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digitalmars.D - What are tuples exactly? (D's tuples considered harmful)

reply Morlan <home valentimex.com> writes:
While trying to understand the expand mechanism presented in the TDPL book I
tried to read std.typetuple and std.typecons files. I found a true nightmare
in those files in the form of an almost infinite chain of aliases and macro
processing. How can one understand a written text if the words are redifined
in every other line? And people say that goto instruction is bad? Please give
me a break.

Anyway, at some point I realized that I cannot understand what is going on
because there is some language mechanism in action which I do not know. I
wrote a small program to confirm this. Here it is:

struct S { TypeTuple!(int, double) field; }
void main(){
	S mys;
	mys.field[0] = 4;
	mys.field[1] = 4.4;
}

It compiles all right. But if you replace the S's definition with {int, double
field;}
it does not compile. So tuples are clearly much more than a sequence of types
and they trigger a completely different semantic action than a plain sequence
of types. Is there a precise definition of tuples somewhere?
Feb 25 2011
next sibling parent reply Jesse Phillips <jessekphillips+D gmail.com> writes:
Morlan Wrote:

 While trying to understand the expand mechanism presented in the TDPL book I
 tried to read std.typetuple and std.typecons files. I found a true nightmare
 in those files in the form of an almost infinite chain of aliases and macro
 processing. How can one understand a written text if the words are redifined
 in every other line? And people say that goto instruction is bad? Please give
 me a break.

The aliases serve to simplify things. You would find it even more overwhelming if the true types were used. Aliases should show their base type in the documentation though.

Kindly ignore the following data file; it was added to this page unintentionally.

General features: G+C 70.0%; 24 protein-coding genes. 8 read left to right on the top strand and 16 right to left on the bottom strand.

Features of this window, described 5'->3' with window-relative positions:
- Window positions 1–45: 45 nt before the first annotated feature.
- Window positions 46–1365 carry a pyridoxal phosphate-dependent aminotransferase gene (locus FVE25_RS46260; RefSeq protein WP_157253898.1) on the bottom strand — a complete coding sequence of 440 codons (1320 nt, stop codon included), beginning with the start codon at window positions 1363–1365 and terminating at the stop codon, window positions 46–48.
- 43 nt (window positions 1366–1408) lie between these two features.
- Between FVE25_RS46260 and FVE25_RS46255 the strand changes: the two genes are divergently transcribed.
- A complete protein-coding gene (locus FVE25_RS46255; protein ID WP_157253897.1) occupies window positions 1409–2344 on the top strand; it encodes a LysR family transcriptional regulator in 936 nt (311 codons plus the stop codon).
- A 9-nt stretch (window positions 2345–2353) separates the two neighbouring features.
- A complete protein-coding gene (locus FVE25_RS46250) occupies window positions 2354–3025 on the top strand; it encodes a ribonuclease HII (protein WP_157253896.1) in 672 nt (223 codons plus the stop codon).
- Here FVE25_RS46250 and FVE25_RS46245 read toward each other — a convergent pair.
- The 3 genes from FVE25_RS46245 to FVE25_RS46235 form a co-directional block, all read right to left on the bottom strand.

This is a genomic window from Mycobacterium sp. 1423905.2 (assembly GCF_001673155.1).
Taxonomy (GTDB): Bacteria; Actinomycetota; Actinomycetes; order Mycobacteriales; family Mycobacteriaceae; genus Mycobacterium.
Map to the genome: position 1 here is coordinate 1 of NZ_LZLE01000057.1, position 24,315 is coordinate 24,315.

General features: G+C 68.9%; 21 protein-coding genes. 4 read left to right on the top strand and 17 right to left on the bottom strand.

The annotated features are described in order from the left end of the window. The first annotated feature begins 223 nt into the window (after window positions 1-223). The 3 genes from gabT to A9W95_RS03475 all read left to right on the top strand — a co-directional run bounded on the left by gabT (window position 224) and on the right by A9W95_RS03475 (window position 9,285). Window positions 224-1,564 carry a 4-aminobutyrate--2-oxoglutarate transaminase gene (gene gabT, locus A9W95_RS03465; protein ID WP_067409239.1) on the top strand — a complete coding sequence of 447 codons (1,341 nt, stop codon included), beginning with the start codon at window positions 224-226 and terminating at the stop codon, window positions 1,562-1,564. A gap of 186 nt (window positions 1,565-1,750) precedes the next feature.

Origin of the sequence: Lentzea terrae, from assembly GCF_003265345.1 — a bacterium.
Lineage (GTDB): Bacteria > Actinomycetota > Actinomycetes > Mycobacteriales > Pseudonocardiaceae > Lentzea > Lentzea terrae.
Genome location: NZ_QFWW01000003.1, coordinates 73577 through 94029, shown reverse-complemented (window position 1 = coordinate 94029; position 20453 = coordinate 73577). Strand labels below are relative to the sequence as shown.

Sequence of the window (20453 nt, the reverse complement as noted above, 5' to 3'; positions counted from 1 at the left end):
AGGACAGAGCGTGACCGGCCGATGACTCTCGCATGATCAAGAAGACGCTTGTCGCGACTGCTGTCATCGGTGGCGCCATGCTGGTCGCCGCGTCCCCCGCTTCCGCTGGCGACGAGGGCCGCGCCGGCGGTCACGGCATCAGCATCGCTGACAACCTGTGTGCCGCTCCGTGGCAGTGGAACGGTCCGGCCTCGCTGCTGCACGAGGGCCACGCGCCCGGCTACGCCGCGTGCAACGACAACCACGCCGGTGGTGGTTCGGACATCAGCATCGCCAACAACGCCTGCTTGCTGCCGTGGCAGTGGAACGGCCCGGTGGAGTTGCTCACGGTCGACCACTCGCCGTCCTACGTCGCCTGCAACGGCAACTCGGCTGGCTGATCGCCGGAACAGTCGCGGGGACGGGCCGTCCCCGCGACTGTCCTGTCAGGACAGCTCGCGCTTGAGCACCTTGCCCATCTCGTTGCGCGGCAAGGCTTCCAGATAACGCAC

Anyway, at some point I realized that I cannot understand what is going on
 because there is some language mechanism in action which I do not know. I
 wrote a small program to confirm this. Here it is:
 
 struct S { TypeTuple!(int, double) field; }
 void main(){
 	S mys;
 	mys.field[0] = 4;
 	mys.field[1] = 4.4;
 }
 
 It compiles all right. But if you replace the S's definition with {int, double
 field;}
 it does not compile. So tuples are clearly much more than a sequence of types
 and they trigger a completely different semantic action than a plain sequence
 of types. Is there a precise definition of tuples somewhere?

struct S { int, double field; } Right, tuples have very little syntactic sugar. And frankly this wouldn't be the syntax I would want. I don't think there is any good introduction to D tuples. The best way to think of them is to know they are compile time constructs. They are their purely to be manipulated during compilation and have no meaning at runtime. These types are made possible because of language features like templates, mixins, and alias parameters. Another issue is that D isn't very strict. We have TypeTuple and Tuple, both of which can contain types and values. But it doesn't look like things will be changing.
Feb 25 2011
parent %u <wfunction hotmail.com> writes:
 Anyway, at some point I realized that I cannot understand what is going on
because there is some language mechanism in action


 Fuck no! "precise definition of tuples" is something that always makes me
really grumpy. Do we want a incomprehensible ivory tower